In public policy, when I see people in positions of very real power and influence, that have fallen in those ways of thinking and have stopped being on the cutting edge. It’s when power and influence falls into the hands of those that don’t deserve it the most. That makes me upset.
How often do you come to Old Yale, and why do you like coming here?
I make the pilgrimage probably to the tasting room once every 10 days or 2 weeks. With the new beers I would say its changing the frequency that I drink it outside of the tasting room for sure.
How’d you hear about Old Yale?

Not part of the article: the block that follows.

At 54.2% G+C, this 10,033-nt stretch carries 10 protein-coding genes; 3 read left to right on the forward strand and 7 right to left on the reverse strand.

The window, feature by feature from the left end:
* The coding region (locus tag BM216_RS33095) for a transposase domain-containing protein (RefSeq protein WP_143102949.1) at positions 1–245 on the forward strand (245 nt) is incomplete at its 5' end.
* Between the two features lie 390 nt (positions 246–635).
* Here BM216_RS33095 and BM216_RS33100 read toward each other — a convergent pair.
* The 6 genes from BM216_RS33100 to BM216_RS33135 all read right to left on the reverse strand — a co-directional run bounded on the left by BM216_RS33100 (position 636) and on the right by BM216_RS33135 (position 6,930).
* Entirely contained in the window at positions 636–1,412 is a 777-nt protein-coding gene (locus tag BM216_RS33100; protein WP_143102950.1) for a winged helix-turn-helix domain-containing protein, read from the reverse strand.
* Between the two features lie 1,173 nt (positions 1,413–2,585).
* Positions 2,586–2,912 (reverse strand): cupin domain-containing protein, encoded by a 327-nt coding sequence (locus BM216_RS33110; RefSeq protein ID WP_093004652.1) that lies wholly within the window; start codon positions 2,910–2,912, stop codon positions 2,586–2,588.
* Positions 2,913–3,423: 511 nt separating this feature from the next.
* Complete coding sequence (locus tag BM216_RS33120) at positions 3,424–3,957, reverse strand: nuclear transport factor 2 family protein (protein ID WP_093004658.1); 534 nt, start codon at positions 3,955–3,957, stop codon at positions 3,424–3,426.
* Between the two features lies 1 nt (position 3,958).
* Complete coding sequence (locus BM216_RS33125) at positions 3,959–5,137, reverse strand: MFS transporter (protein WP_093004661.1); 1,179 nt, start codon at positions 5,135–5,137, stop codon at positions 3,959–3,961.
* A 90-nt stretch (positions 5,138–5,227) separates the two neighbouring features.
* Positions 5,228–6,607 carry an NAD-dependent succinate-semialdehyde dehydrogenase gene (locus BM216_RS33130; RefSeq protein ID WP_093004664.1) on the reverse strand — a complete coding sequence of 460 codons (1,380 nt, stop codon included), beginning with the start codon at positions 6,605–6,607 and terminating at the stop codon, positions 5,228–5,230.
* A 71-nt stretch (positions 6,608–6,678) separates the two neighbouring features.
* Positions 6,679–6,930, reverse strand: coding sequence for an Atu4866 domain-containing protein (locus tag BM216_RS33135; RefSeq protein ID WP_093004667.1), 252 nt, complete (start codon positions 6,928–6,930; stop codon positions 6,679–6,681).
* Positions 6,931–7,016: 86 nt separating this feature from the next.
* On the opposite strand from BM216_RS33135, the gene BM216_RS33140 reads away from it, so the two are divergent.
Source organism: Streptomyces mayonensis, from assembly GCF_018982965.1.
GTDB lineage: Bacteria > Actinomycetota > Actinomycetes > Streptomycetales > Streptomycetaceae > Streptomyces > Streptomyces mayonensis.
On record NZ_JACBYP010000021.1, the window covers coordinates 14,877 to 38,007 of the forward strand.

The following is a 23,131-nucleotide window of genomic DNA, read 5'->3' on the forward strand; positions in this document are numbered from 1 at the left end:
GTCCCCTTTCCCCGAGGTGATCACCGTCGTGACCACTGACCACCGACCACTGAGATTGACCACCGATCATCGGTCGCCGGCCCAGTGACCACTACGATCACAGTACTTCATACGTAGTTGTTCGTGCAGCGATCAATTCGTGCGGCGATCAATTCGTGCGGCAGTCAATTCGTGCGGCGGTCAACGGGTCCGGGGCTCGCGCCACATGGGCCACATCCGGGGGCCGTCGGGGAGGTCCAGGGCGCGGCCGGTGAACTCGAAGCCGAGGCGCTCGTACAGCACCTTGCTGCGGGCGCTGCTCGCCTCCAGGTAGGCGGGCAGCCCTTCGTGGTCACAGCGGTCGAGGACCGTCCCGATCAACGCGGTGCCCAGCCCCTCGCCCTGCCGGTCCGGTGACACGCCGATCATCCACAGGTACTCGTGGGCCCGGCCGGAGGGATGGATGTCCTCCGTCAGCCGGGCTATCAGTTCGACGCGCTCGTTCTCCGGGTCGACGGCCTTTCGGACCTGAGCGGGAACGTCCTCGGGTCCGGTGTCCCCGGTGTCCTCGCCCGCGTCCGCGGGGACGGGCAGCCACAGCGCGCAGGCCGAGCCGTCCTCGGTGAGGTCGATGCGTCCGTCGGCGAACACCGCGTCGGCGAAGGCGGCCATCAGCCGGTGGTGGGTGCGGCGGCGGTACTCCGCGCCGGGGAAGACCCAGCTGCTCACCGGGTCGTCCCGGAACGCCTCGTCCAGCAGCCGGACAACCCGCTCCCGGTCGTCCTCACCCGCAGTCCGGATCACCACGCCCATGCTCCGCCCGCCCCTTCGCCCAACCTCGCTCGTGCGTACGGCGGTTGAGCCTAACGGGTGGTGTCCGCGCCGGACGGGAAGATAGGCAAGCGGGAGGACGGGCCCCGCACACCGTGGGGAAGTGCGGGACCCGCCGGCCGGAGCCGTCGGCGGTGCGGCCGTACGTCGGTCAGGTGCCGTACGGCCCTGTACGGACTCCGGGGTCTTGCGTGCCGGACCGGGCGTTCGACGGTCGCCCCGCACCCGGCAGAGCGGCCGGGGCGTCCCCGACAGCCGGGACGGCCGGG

My parents used to get the pigs of Old Yale, the giant tapped growler in the 90’s. So it was always at the house parties. My first sip of beer would have been from Old Yale, after a party that I would have snuck from my parents.
I watched it (OYB) go through its different stages and maturities and watch it become what it is today. Which is kind of wild because it’s definitely grown up in Chilliwack.
With my business side of things, I have collaborated with the owners here and we’ve kind of recognized that tie between the craft beer and outdoor recreation industry. I think a lot of people who live active outdoor lifestyles are looking for a different beer product and are drawn to the craft beer culture.
Why Chilliwack? You seem like you are here for the long haul.